A theft has left hundreds of young children with a sour taste in their mouths after more than 140 cartons of milk were stolen from a primary school.
The milk was stolen from the school steps in the early hours of Tuesday after it was delivered to East Craigs.
To add insult to injury the milk was wasted, with staff finding it had been poured over the road just a short way down the street.
The theft is now being investigated by the police, while council bosses have moved to rearrange delivery times at the school in order to prevent a repeat of the incident.
Drumbrae Community Council chairman, Reginald Kingman, said that while those behind the incident most likely considered it a “lark” he was not surprised the police had been involved.
“It’s not very nice,” he said. “Happening at that time, it’s more than likely young lads or teenagers.
“It won’t have been the kids that go to the school. Probably just lads having a lark – in their minds at least.
“The only thing I can think of is to involve the police.”
A spokesman for Edinburgh City Council reiterated these sentiments and confirmed the police had been contacted.
“This was reported immediately to the police and another delivery of milk arranged for the children,” he said. “The school is taking steps to prevent this happening again.”
These preventive measures are believed to be involve rearranging the delivery schedule in order to give criminals less time to cause damage and disrupt school days for children.
The police have also issued a statement through a spokesmen who confirmed their involvement, saying: “The Lothian and Borders Police are investigating following a theft from an Edinburgh school. Anyone who remembers seeing anything suspicious in the area is asked to contact police immediately.”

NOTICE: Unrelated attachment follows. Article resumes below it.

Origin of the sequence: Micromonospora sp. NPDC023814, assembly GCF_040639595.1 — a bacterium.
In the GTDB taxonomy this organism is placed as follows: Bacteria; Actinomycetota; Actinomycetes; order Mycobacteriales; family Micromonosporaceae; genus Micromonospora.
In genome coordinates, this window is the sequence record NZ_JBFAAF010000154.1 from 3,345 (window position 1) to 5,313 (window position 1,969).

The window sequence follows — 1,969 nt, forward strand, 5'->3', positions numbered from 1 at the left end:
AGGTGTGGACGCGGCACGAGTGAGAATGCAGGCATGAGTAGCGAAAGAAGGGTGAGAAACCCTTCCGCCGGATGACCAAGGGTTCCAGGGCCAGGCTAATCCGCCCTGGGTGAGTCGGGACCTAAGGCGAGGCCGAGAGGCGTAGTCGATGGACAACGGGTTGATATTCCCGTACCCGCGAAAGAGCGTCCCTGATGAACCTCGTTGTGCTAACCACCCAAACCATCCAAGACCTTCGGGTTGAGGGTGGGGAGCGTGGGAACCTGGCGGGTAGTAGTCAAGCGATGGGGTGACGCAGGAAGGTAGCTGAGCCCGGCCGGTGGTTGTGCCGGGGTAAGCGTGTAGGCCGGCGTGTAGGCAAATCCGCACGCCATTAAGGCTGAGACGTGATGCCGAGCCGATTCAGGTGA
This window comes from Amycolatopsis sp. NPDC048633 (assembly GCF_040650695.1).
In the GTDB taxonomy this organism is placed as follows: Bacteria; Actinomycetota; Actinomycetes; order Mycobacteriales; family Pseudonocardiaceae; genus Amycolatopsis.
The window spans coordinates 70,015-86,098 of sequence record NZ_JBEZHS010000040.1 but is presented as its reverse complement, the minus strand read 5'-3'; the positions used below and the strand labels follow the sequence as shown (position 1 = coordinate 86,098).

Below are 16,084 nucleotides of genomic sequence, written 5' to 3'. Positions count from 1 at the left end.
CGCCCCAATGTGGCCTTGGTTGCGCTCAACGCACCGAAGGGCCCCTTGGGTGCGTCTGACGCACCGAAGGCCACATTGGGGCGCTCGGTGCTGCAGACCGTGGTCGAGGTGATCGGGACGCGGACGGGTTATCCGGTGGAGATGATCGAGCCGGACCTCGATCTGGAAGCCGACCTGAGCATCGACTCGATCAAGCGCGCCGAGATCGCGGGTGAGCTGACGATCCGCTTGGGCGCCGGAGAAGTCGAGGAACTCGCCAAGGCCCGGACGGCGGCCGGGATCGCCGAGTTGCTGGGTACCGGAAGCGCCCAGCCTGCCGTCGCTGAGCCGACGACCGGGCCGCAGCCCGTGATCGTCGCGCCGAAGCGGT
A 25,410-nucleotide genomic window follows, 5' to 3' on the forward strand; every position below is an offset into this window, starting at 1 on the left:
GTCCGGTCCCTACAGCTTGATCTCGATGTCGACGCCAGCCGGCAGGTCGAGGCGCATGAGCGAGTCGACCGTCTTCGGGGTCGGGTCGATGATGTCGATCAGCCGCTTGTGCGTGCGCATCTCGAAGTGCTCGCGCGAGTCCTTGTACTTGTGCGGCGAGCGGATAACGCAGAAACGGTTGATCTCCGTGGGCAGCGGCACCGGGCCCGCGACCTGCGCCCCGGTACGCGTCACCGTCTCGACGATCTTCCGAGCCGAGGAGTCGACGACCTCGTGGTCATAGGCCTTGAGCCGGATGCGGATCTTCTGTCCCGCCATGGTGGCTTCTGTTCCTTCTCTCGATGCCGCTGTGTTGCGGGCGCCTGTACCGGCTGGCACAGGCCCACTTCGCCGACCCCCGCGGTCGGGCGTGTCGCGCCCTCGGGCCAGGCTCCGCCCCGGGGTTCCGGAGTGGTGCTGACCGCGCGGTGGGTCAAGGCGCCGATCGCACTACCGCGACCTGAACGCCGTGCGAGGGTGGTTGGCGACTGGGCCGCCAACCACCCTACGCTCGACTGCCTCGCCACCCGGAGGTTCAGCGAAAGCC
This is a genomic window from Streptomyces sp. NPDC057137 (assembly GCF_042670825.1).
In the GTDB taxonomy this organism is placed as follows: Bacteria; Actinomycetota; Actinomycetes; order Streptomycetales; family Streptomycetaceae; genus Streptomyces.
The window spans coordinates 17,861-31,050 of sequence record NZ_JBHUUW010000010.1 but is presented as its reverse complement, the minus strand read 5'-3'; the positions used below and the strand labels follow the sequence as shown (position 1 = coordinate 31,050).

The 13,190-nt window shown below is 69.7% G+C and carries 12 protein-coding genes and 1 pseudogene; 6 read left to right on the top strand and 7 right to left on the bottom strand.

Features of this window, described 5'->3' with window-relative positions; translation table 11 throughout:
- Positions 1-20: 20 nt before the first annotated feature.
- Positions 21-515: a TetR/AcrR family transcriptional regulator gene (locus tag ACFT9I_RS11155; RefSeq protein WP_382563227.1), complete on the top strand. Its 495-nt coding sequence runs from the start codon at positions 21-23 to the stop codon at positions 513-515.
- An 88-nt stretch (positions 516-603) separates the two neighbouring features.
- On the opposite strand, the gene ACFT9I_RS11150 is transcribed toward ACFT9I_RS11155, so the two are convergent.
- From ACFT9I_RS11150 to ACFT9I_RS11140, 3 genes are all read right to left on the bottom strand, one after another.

The theft, and apparent destruction of the milk, follows a recent craze called “milking”, which sees people pouring large quantities of milk over their heads and posting videos of the stunts to websites such as YouTube.
At this stage, however, police have not commented on whether or not there are any suspects. It is also unclear if there is an ulterior motive beyond upsetting the routine of young children.
Milk has a long history within the British education system and in 1946, a daily one-third pint of milk was free for every student under 18. In 1971, Margaret Thatcher, at the time Conservative education minister, pushed legislation that meant milk was no longer freely available to children over seven.
Further budget cuts in 1980 led to pupils aged between five and seven no longer being entitled to free milk.
Nonetheless, it remains a vital part of school dinners at both primary and secondary level. Students entitled to free school dinners are also given a 200ml carton of milk each day.
The incident has drawn comparison between another milk theft that took place in the English Midlands in summer 2011. In this incident a man, since dubbed the Stourbridge Milk Thief was filmed stealing milk bottles from doorsteps.
Anyone with information relating to the incident should contact Lothian and Borders Police on 0131 311-3131.